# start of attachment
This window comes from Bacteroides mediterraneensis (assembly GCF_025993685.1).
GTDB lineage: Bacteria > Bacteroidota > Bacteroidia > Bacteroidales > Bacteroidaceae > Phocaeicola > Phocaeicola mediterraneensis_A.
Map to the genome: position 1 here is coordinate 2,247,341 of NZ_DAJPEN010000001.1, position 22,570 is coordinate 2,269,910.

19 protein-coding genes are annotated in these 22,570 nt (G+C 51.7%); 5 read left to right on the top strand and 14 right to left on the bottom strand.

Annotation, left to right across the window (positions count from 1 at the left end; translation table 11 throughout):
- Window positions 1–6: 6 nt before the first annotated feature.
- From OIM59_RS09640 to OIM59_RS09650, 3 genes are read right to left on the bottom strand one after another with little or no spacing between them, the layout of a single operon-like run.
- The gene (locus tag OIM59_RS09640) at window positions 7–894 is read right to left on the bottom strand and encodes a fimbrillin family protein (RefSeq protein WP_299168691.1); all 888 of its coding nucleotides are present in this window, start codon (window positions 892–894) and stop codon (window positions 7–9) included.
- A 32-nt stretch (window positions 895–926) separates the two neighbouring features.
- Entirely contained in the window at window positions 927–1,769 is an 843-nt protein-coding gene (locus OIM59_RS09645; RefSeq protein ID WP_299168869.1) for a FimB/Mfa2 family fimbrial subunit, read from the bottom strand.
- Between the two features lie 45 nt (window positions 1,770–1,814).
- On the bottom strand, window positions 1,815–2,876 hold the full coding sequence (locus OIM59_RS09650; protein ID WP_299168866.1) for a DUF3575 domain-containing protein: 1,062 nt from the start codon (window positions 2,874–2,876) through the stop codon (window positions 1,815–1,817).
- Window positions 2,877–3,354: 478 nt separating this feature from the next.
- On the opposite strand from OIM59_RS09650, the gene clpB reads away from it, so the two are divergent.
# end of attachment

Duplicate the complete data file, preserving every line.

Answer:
This window comes from Bacteroides mediterraneensis (assembly GCF_025993685.1).
GTDB lineage: Bacteria > Bacteroidota > Bacteroidia > Bacteroidales > Bacteroidaceae > Phocaeicola > Phocaeicola mediterraneensis_A.
Map to the genome: position 1 here is coordinate 2,247,341 of NZ_DAJPEN010000001.1, position 22,570 is coordinate 2,269,910.

19 protein-coding genes are annotated in these 22,570 nt (G+C 51.7%); 5 read left to right on the top strand and 14 right to left on the bottom strand.

Annotation, left to right across the window (positions count from 1 at the left end; translation table 11 throughout):
- Window positions 1–6: 6 nt before the first annotated feature.
- From OIM59_RS09640 to OIM59_RS09650, 3 genes are read right to left on the bottom strand one after another with little or no spacing between them, the layout of a single operon-like run.
- The gene (locus tag OIM59_RS09640) at window positions 7–894 is read right to left on the bottom strand and encodes a fimbrillin family protein (RefSeq protein WP_299168691.1); all 888 of its coding nucleotides are present in this window, start codon (window positions 892–894) and stop codon (window positions 7–9) included.
- A 32-nt stretch (window positions 895–926) separates the two neighbouring features.
- Entirely contained in the window at window positions 927–1,769 is an 843-nt protein-coding gene (locus OIM59_RS09645; RefSeq protein ID WP_299168869.1) for a FimB/Mfa2 family fimbrial subunit, read from the bottom strand.
- Between the two features lie 45 nt (window positions 1,770–1,814).
- On the bottom strand, window positions 1,815–2,876 hold the full coding sequence (locus OIM59_RS09650; protein ID WP_299168866.1) for a DUF3575 domain-containing protein: 1,062 nt from the start codon (window positions 2,874–2,876) through the stop codon (window positions 1,815–1,817).
- Window positions 2,877–3,354: 478 nt separating this feature from the next.
- On the opposite strand from OIM59_RS09650, the gene clpB reads away from it, so the two are divergent.